Jian Liu’s Have a Nice Day has the rough contours of an early Quentin Tarantino film with the particulars of a more arty, meditative mood piece. It’s a twisty-turny crime drama complete with stolen money, vengeful mob bosses, and all sorts of strange coincidences and random dialogue digressions. But what it really seems to be about are the empty streets of a depressed Chinese town, the blinking neon of rough neighborhoods, the ubiquity of screens, and the constant drone of mobile devices (everybody in the movie has a distinct ringtone, and there are a lot of ringtones). Oh, and it’s animated.
The story follows the intricate events that ensue after a young driver named Zhang Xiao steals a bag of 1 million yuan belonging to mob boss Uncle Liu (whom we first meet gleefully torturing one of his childhood friends). Soon enough, there’s a hit man after the money, not to mention an assorted cast of on-the-make individuals, each with their own intentions and desires.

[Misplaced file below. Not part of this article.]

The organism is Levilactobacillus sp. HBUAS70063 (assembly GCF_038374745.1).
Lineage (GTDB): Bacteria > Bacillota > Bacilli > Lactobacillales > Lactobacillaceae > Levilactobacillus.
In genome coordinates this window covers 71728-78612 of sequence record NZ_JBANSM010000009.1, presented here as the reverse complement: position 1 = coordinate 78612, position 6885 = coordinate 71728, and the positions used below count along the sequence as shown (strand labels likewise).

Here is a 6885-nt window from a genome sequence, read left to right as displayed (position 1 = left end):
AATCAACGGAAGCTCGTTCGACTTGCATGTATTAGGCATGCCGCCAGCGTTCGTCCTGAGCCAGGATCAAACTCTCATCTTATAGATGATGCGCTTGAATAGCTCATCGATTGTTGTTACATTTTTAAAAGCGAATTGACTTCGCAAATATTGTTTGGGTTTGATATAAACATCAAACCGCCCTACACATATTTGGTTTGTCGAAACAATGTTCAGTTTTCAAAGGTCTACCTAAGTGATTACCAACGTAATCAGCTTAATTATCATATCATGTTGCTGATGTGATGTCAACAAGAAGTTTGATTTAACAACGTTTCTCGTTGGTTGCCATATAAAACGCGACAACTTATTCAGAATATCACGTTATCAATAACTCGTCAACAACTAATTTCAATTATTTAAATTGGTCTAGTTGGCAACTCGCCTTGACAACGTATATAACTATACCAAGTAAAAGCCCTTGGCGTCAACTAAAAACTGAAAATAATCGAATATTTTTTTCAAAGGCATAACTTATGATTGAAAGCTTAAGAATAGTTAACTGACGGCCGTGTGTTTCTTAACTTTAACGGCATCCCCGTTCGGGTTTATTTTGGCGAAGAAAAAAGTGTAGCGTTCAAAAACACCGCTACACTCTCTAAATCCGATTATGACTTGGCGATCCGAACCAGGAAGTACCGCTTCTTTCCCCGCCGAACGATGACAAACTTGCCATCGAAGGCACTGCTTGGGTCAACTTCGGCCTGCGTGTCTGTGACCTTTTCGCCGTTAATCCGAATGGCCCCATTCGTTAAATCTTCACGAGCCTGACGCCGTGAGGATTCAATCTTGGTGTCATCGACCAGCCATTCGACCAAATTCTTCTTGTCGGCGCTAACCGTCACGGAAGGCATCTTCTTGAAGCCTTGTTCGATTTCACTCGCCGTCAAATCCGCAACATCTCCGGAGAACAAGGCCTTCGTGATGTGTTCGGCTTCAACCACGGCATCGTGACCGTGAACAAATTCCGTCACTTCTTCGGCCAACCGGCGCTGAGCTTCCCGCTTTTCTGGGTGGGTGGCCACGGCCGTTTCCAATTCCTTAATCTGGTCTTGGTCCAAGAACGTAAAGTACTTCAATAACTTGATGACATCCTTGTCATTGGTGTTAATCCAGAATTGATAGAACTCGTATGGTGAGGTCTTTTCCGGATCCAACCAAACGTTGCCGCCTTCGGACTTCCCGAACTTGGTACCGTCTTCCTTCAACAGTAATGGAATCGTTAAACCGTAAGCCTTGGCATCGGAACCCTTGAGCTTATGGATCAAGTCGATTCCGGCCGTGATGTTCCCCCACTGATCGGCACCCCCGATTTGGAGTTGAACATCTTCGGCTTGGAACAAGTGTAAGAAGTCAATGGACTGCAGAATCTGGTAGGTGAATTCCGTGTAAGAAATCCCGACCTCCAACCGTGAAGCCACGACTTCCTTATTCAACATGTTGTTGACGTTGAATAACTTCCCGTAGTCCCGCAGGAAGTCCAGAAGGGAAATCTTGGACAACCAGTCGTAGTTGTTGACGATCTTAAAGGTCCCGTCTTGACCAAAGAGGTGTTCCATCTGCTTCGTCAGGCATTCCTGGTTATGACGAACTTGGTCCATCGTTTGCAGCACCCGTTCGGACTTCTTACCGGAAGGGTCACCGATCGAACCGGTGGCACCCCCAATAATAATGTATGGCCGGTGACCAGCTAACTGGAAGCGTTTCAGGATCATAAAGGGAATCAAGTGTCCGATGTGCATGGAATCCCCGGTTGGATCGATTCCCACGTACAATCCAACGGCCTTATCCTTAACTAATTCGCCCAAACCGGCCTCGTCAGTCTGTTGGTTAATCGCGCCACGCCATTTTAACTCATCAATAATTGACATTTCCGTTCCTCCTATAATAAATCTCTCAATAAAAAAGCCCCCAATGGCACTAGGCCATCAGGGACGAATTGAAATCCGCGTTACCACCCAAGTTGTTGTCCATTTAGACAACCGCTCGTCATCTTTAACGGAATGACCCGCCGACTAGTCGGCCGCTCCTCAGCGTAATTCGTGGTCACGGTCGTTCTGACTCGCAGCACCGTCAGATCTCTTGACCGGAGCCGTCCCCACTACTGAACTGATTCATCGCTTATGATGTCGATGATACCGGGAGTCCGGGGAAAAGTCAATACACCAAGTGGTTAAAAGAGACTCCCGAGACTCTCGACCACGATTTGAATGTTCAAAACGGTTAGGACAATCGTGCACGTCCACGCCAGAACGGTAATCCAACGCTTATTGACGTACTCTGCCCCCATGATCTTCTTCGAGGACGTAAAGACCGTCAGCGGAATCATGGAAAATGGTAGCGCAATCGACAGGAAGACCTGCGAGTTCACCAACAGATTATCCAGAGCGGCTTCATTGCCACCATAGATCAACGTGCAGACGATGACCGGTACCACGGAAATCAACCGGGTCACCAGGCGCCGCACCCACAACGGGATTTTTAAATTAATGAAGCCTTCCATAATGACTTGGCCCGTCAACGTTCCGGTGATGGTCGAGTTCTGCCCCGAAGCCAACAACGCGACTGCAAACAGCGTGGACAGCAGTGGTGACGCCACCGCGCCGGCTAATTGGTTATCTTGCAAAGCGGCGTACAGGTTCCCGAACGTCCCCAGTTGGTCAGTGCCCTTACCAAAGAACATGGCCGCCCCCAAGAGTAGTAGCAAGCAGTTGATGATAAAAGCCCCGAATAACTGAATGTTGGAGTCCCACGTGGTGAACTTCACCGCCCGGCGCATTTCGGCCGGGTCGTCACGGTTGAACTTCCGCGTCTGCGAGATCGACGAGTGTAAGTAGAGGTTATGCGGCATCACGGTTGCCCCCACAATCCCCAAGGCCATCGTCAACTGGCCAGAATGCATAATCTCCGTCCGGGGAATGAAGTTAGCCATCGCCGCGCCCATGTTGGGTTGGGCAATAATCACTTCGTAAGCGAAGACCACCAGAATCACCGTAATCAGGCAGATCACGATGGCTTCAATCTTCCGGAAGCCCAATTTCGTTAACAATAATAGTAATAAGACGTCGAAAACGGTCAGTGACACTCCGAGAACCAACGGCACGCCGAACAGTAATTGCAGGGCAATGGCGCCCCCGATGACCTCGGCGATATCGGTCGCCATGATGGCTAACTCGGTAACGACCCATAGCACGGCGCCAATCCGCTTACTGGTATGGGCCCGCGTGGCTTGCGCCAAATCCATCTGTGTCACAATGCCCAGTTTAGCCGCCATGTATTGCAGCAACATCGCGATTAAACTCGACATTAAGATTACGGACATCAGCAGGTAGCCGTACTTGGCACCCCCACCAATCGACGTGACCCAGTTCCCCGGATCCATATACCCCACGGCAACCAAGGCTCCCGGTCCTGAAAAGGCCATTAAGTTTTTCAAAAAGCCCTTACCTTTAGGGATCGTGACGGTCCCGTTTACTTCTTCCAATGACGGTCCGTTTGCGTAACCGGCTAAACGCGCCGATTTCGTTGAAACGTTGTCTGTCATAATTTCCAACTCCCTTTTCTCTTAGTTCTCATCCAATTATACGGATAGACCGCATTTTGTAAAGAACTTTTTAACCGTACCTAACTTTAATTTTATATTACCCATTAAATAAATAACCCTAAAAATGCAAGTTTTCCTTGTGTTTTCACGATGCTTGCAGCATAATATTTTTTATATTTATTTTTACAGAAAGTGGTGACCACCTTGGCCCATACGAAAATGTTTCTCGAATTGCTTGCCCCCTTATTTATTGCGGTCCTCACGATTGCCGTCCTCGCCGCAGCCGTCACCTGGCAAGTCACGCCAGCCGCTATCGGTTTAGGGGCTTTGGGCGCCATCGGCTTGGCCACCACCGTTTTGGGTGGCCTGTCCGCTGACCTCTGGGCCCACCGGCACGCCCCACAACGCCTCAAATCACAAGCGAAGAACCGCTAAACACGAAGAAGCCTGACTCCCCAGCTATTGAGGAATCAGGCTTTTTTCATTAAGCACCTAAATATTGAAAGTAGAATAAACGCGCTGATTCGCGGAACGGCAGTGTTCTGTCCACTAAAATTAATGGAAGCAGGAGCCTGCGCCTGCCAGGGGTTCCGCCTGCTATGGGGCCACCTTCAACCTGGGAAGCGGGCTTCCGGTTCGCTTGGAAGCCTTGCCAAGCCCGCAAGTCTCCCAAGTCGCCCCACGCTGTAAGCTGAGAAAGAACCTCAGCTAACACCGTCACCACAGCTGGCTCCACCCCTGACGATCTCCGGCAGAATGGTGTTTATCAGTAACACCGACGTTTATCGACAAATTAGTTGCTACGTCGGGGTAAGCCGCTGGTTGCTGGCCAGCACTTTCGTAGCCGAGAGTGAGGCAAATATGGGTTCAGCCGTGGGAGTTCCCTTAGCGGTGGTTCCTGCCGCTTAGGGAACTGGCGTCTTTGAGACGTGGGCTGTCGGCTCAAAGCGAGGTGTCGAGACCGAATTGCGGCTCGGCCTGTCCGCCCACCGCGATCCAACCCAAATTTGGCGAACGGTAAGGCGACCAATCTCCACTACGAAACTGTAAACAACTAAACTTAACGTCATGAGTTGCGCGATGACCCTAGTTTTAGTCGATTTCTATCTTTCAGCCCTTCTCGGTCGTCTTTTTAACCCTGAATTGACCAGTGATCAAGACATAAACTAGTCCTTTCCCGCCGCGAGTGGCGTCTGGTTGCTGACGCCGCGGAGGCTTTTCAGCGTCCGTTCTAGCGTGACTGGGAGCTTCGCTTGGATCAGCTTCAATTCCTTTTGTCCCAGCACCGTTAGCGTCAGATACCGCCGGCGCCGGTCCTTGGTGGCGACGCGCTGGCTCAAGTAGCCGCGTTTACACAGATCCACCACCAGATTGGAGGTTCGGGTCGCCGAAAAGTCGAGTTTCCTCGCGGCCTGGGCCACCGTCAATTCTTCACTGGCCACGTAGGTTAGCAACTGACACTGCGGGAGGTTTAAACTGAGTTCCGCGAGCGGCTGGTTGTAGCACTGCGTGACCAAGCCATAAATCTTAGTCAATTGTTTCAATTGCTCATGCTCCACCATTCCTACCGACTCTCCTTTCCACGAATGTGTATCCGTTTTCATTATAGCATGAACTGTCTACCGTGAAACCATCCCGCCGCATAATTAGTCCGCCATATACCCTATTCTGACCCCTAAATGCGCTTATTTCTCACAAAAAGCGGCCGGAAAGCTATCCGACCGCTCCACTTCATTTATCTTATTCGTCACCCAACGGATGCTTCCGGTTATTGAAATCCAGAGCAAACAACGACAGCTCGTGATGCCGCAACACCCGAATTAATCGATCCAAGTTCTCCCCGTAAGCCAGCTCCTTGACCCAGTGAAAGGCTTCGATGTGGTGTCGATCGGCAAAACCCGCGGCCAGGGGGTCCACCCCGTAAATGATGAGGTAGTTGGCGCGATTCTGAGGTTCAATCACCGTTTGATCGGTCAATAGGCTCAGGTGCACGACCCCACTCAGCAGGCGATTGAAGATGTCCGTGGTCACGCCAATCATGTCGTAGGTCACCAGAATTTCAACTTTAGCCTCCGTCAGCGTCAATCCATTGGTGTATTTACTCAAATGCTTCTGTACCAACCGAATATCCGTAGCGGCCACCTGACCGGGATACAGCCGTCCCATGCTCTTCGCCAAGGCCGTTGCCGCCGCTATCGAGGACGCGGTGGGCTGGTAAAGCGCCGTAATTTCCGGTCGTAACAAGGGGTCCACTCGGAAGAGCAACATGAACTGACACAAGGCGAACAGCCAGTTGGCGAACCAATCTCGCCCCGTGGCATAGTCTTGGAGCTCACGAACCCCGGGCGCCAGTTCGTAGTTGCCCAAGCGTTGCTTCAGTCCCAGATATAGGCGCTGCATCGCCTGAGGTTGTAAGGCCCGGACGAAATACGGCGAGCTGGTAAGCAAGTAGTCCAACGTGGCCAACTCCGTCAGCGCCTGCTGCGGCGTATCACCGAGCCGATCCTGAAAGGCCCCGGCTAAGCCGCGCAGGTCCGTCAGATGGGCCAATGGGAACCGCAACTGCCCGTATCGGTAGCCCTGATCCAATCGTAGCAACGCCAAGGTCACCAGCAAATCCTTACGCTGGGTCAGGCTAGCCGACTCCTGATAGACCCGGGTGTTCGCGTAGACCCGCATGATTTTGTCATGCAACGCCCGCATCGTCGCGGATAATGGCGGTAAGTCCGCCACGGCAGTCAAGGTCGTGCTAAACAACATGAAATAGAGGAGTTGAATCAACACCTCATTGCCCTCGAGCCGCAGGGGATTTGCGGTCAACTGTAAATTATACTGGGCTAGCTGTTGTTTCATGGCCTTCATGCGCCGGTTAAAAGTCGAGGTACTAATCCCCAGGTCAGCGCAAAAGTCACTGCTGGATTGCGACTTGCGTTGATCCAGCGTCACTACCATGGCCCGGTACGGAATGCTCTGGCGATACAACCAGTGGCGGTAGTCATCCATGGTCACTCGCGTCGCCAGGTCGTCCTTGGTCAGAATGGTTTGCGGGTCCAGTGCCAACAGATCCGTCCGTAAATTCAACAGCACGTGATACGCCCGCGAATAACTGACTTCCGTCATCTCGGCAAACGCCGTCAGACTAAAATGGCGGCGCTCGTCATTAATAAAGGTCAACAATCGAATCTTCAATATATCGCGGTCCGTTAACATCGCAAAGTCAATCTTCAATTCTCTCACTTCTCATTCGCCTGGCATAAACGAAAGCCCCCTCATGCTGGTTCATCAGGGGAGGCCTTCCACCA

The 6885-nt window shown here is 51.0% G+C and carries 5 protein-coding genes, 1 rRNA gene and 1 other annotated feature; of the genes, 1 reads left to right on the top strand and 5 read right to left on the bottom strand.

Zhang plans to use the money to take his girlfriend to South Korea so that a failed plastic surgery operation can be corrected. Most crime thrillers are about freedom, escape, morality — there’s always someone looking to break free of the system. But here, everybody is already been corrupted by society, by its financial and cultural demands. Those cell phones constantly lighting up in the characters’ pockets are the central accessory of modern capitalism. Everybody is always reachable, connected, compromised.
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The fact that we’re watching a cartoon adds a welcome layer to the experience. As a live-action film, Have a Nice Day would probably feel both predictable and contrived. The setup is beyond clichéd, and the plot’s many unlikely coincidences and intersections are more convenient than convincing. Even the efforts to work broader themes don’t feel particularly new: Go to enough festivals and you’ll find an overabundance of movies about the existential despair of the modern urban dweller. But the surprisingly vibrant, hand-drawn images of Have a Nice Day revitalize the story’s more tired elements. It might not give us anything new, but Jian Liu’s film looks lovely and, at 77 minutes, doesn’t overstay its welcome. And sometimes that’s enough.